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Updated: Apr 5, 2021

Yesterday was National Coming Out Day and I got to reflecting. I’ve read that there are 5 or 6 levels of coming out. They range from coming out to yourself, to your friends, then to your family, all the way through to coming out publicly. For me, it was a process that started when I was 19 years old and lasted until I locked up that closet for good and gave a speech at my parents’ 50th wedding anniversary when I was 41 years old. In that speech, I quoted a book called Twice Blessed: On Being Lesbian, Gay, and Jewish. One of the writers said: “Coming out has to be better for the soul than living one's life in various shades of invisibility.”

We live under the oppression of intersectionality where the outside world defines us by our traits and, as a result, we internalize any stigma attached to those traits. But I love the way the book turns stigma into a blessing.

I am twice blessed, being Jewish and gay. I am even thrice blessed being a woman, Jewish, and gay. I am also white, abled, middle-class, and smart. The blessings are endless. But describing my privileged blessings along with my stigmatized blessings makes me sound arrogant.

My answer is to go back to the statement, “coming out has to be better for the soul than living one's life in various shades of invisibility.” We all live in the intersectionality of something. And what really matters is how we feel about and treat ourselves. I couldn’t love myself until I really understood and got to know all sides of myself. When I was 19 years old, a new friend began questioning me about every aspect of my life, my feelings of being an outsider, my values, my culture. Things I had never questioned before. One day, after weeks of questioning and reflecting, I was walking into my dorm building and caught a glimpse of my reflection in the revolving door. And in that instant, I decided that I liked myself.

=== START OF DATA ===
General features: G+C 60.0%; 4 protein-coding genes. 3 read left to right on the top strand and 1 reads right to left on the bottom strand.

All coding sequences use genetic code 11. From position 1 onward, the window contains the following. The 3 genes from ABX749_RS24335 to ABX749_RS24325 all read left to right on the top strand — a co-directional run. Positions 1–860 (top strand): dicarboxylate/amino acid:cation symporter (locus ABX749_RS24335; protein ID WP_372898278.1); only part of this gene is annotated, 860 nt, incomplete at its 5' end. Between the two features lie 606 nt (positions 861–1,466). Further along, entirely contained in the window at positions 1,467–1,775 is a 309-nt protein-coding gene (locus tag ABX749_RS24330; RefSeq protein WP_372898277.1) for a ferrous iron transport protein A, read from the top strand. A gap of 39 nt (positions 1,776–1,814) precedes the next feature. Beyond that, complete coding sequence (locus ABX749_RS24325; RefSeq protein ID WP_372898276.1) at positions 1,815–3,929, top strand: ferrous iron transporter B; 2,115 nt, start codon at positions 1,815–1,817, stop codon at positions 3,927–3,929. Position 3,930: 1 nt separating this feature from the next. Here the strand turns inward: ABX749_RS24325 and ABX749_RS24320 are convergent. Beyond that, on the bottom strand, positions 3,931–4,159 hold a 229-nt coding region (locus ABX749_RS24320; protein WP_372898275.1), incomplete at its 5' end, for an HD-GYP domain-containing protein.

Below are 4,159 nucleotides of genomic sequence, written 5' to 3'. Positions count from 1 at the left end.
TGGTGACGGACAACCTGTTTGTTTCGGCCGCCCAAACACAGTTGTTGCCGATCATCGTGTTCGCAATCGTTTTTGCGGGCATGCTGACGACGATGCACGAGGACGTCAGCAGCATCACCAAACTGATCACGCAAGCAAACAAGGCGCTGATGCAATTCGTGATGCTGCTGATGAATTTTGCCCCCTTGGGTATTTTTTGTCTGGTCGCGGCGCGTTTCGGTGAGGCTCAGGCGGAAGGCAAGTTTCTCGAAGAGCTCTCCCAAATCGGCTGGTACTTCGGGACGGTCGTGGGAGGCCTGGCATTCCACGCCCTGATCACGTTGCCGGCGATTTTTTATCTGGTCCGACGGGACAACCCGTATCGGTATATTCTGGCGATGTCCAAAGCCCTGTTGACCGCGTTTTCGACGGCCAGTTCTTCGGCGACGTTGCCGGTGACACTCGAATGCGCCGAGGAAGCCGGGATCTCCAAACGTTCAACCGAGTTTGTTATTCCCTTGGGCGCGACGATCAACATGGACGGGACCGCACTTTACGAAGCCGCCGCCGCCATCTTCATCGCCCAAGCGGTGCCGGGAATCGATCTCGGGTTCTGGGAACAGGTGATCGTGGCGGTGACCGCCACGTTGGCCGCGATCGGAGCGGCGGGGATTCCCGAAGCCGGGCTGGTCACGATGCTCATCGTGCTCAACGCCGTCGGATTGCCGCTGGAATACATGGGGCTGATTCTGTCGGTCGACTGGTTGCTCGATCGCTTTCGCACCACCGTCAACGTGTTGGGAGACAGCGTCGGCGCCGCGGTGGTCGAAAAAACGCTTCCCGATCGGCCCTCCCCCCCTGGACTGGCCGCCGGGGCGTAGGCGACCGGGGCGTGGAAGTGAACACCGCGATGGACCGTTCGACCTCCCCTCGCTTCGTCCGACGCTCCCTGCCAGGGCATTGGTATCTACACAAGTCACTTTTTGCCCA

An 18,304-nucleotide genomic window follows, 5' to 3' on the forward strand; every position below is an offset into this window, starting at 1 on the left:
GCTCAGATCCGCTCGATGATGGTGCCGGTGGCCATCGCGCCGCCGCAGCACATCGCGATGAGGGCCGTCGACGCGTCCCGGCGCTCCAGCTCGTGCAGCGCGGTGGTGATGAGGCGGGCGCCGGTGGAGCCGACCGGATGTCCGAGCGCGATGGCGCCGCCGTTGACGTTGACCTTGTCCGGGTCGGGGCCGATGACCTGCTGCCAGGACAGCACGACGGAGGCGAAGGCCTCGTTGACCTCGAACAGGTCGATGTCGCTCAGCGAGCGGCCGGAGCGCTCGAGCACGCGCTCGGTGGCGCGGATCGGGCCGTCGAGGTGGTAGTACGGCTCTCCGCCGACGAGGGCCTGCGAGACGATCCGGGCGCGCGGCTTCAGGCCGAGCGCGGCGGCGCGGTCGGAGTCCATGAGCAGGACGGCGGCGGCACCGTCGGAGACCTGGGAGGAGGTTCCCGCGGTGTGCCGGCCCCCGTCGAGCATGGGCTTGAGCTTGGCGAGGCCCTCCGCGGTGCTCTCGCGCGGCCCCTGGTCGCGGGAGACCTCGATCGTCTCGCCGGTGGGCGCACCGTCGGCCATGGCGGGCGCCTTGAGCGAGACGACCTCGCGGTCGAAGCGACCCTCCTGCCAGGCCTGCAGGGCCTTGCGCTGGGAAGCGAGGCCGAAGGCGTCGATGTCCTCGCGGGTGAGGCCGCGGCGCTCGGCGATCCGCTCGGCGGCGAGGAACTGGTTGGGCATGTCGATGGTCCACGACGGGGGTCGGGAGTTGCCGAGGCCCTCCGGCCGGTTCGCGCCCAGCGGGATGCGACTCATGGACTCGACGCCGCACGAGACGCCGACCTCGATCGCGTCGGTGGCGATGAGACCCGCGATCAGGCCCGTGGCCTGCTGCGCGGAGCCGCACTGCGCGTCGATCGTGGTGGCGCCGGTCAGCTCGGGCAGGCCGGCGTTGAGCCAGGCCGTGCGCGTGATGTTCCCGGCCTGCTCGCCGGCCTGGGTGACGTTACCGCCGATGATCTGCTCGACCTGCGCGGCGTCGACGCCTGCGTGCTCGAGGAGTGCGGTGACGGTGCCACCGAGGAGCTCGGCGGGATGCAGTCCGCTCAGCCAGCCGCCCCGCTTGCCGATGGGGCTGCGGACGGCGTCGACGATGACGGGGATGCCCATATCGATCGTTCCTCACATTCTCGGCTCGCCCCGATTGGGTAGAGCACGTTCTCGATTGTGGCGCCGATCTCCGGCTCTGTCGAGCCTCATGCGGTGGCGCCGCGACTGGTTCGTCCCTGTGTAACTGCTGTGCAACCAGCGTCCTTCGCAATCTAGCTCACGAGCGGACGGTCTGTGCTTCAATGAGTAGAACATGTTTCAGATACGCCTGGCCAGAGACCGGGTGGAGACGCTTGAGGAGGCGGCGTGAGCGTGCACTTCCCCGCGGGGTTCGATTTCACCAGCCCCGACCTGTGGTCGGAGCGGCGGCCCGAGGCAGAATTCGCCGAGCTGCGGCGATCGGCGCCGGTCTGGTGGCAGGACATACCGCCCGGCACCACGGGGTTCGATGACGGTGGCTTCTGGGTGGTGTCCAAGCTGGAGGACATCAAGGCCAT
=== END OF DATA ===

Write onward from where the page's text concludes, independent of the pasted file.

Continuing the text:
I had a lot of coming out after that. And somehow, I forgot that reflection as I spent the next 22 years drinking my way through life. Because it wasn’t enough to like myself; I also felt terribly alone.

It wasn’t until the day March 1, 1990 that I woke up again. I was reading a pamphlet about the second step of the 12-step program: we came to believe that a power greater than ourselves could restore us to sanity. And as I read that, I realized I was not alone, that there was a person—now in spirit—who had helped me through the pain of my life. I could feel her presence around me, with me.

I stopped drinking. And I came out to life on life’s terms. I am twice blessed, thrice blessed, multi-blessed. I now love myself. I give myself everything I need. What I get from others is icing on the cake. With my higher power’s help, I walk my own path, always learning, always in service. I choose to be visible in all my traits because that is better for my soul. And my soul is connected to a bigger world that I cannot begin to comprehend. It is not about arrogance. It is about knowing and accepting and being a loving human being.

It’s not my weakness, it is my openness.

It’s not my doubts, it is my questioning mind.

It’s not that I say too much, it’s my courage to share.

It’s not my fear, it’s my prudence.

It’s not my stupidity, it’s my choice of what I want to know.

It’s not my credulity, it is my trust.

It’s not my depression, it is my acceptance.

It’s not my recklessness, it is my curiosity, and love of life.

It’s not my chaos, it’s my artistic soul.

It’s not my weakness, it is my UNIQUENESS.

Participants’ Reflections

  • Thank you for sharing your coming out story. Coming out day is such a big day for the community and it is an amazing time to hear people’s journeys. I appreciate that you shared it this morning. The poem was really powerful. That power of words, that reshaping. Reclaiming words—in the LGBTQ community, taking away the power of ‘queer.’ That was such a slur that was against us, and it was taken and reclaimed—queer is our power word, this will not be used against us. This will be a word that unites us.